Hey, you. Feeling lost? Need some advice? Lacking direction? YouTube is here for you and it’s capable of teaching you pretty much everything you need to know about life.

No matter the area of interest, you can probably find a video about it on Youtube. If you want to learn the proper technique for massaging a possum (who doesn’t want more info on that?) or need a Donald Trump hair tutorial, it’s out there.

This also applies to exercise and nutrition. Whether you’re interested in cardio or lifting weights, there are tons of instructional videos on YouTube. When I began strength training, I diligently watched videos for every exercises I wanted to add to my routine.

By doing this, I learned the requisite information needed for proper form and technique and I achieved incredible results. Because of my YouTube studies I knew exactly what to do—and how to do it—whenever I went to my local gym.

I also gleaned an abundance of knowledge regarding multiple nutrition plans—including intermittent fasting, IIFYM, and clean eating. Within a short timeframe, I was able to pack on nearly 40 pounds of lean muscle because of what I learned on YouTube (and I did it without the use of any supplements whatsoever—not even protein powder).

There are also countless cardio and aerobic routines available for viewing—from HIIT to hip-hop dance sessions. And thanks to technological advancements—such as Chromecast—it’s easy to broadcast YouTube videos on TVs. This means people can complete these workouts in the comfort of their own homes the same way they would with a VHS or DVD.

YouTube Personal Trainer YouTube Personal Trainer

Those who have never utilized YouTube for fitness purposes may doubt the legitimacy of the trainers who post videos. Keep in mind, people post fitness content on YouTube because they want lots of viewers, which means they have an incentive to ensure their workouts are safe and effective.

YouTube’s rating system also helps ensure quality control; those who post dangerous or ineffective workout routines receive negative ratings and comments and their channels do not survive. But rest assured: Most YouTube fitness purveyors are individuals who conduct themselves professionally and several of them are actually certified personal trainers and nutritionists.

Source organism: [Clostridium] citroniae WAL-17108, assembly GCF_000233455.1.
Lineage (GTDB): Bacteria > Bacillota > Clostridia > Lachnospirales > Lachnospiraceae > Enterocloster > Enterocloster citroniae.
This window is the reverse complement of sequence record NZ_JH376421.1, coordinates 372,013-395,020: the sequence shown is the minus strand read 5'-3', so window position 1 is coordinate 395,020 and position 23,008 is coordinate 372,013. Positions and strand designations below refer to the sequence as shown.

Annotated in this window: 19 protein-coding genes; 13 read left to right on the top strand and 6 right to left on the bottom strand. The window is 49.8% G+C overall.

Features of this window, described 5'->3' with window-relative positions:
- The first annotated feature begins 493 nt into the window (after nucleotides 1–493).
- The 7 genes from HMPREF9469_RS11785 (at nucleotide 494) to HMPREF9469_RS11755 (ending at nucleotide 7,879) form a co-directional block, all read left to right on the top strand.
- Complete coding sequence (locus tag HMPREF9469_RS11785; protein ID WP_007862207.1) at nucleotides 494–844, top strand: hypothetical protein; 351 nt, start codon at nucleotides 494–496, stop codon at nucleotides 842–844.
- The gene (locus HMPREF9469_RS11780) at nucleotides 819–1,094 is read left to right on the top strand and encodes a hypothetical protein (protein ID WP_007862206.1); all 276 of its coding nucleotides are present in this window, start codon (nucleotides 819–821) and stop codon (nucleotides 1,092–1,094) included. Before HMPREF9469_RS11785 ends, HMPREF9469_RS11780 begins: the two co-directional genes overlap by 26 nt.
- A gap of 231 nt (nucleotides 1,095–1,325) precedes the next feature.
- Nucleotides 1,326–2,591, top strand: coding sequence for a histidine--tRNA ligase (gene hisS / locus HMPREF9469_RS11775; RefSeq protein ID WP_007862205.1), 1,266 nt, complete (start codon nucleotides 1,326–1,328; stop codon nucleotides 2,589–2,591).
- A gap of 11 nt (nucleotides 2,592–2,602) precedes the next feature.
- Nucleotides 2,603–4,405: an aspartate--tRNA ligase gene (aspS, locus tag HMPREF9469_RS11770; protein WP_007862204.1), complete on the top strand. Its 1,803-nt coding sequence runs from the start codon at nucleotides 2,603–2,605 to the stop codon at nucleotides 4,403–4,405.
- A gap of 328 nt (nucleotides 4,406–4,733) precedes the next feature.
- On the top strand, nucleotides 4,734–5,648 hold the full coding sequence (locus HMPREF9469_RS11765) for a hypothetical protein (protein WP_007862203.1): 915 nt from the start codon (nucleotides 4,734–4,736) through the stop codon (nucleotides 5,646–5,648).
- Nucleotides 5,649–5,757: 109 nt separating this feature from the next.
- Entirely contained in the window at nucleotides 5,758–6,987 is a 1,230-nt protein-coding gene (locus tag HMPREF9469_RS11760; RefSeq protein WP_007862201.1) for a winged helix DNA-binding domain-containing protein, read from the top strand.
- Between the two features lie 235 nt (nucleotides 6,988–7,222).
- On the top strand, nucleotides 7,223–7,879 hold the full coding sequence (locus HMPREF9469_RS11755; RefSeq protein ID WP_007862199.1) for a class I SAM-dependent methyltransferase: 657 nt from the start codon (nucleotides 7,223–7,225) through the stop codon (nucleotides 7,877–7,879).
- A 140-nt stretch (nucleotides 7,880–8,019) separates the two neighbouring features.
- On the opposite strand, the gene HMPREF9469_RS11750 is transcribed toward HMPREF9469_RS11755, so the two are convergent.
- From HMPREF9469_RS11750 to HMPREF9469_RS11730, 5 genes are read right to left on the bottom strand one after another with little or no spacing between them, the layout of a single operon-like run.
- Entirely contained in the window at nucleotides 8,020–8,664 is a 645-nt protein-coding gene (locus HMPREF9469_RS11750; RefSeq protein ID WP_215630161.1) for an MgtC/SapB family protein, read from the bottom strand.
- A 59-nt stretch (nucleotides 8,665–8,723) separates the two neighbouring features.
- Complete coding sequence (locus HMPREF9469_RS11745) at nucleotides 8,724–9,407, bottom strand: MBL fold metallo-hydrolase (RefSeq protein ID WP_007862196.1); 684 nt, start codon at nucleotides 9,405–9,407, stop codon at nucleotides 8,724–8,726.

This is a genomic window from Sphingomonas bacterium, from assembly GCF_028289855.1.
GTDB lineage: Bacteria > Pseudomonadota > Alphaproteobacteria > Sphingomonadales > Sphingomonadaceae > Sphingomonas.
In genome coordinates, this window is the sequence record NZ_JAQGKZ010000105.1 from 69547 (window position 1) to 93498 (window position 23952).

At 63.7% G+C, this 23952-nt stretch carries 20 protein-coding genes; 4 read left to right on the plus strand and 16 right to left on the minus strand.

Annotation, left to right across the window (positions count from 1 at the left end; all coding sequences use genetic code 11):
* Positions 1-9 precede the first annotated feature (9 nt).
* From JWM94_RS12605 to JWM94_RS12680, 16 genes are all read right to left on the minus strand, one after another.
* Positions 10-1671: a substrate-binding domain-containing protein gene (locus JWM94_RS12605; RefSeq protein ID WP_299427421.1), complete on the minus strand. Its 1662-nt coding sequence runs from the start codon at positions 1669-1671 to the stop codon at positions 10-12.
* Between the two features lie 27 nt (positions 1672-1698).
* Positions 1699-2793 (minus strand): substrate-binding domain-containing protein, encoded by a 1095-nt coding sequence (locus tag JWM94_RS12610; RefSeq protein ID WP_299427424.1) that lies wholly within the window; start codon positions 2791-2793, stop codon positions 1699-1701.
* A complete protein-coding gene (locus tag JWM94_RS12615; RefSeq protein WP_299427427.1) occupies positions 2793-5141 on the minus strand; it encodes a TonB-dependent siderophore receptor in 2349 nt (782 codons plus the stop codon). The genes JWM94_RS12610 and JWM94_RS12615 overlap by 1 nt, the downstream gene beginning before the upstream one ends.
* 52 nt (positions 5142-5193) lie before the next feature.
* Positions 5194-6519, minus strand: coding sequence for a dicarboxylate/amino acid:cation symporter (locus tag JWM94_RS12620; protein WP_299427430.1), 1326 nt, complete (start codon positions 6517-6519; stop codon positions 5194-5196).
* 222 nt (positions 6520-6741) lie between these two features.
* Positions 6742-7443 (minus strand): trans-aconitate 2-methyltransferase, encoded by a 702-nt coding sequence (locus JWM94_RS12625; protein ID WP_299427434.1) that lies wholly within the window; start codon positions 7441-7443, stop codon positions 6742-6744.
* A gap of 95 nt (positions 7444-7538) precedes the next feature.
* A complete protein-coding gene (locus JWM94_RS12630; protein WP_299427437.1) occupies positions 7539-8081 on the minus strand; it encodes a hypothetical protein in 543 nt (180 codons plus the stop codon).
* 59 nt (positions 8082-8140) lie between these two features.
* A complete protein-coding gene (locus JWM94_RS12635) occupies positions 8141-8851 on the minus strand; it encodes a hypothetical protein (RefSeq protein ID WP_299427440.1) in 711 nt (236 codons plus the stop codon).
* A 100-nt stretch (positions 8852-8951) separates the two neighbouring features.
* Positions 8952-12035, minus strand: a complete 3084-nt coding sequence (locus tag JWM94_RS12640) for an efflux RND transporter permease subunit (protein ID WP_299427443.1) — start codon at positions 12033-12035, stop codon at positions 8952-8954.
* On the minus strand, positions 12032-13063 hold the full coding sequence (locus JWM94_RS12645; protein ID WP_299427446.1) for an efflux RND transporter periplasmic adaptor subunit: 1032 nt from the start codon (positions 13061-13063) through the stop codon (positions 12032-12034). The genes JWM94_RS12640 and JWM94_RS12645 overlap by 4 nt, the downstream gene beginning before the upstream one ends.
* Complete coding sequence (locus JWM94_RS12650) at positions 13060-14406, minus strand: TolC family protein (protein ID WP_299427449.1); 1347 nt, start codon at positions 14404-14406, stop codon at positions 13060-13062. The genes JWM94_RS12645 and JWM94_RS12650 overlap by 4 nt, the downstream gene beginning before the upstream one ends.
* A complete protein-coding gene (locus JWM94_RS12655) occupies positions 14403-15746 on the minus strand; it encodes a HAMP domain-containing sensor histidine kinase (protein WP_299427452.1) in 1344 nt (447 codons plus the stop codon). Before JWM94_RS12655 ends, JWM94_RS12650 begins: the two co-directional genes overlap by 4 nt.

As an added bonus, the majority of the videos are fun to watch. Since their primary objective is to increase viewership, it’s in their best interest to be likable, entertaining, or funny and, surprisingly, many of them are successful at achieving this goal.

The obvious advantage to using YouTube is that it’s far more affordable than paying a personal trainer. A personal trainer can set you back $70 or $80 per hour, versus $50 or $60 per month for the internet service needed to get on YouTube.

Plus, YouTube is always accessible. You can watch informative videos at 11:30PM while comfortably sitting on your couch and reluctantly eating kale chips. While personal trainers try really hard to make themselves available to clients, it’s impossible for them to compete with YouTube in terms of accessibility.

Notwithstanding the considerable advantages of utilizing YouTube, I still don’t think it has made the personal trainer obsolete. But I do believe their role and purpose has changed. Yes, people can learn a lot about exercise and nutrition online. But trainers and nutritionists are still helpful for clients who need expert advice on how to implement this information into their daily lives.

In fact, trainers and nutritionists may be more important than ever because they are indispensable for people who can’t (or won’t) sift through the megatons of info available on the web.

In addition, trainers can provide encouragement for people who lack intrinsic motivation; some folks won’t do anything unless they have someone pushing them and trainers are great for that. And, of course, hiring a trainer makes the most sense for individuals who absolutely despise technology.

The primary detraction against YouTube is that the medium through which it’s presented—the internet—typically belies physical activity. In other words, most people surf the web while in the most sedentary positions imaginable (such as sitting on the couch or lying in bed).

Watching video after video after video while chilling on your futon may provide a false sense of accomplishment but, without action, you will never get fit.

That being said, relying on YouTube as a primary fitness strategy requires a lot of self-discipline and self-motivation. These are not qualities everyone possesses and, for them, a YouTube-based fitness regimen will never be effective. For individuals in this category, a personal trainer is definitely the best option.

Whether you choose to hire a trainer or not, it would be a waste to ignore the vast amounts of free information available on YouTube and on the web, in general. If you have access to an internet connection, everything required to unleash the best physical version of yourself is out there. It’s just waiting to be exploited. So, what are you waiting for?

Here are some great YouTube fitness channels to get you started.

Cardio, HIIT, Aerobics, Pilates, Yoga, and more:



Yoga With Adriene



XHIT Daily


Amanda Russell


Sarah Fit

Strength Training, Weightlifting, Bodybuilding:

Barbell Brigade


Sarah Grace Fitness



Nikki Blackketter

Jen Sinkler

Matt Ogus

Men’s Fitness

Six Pack Shortcuts & Abs After 40

YouTube Personal Trainer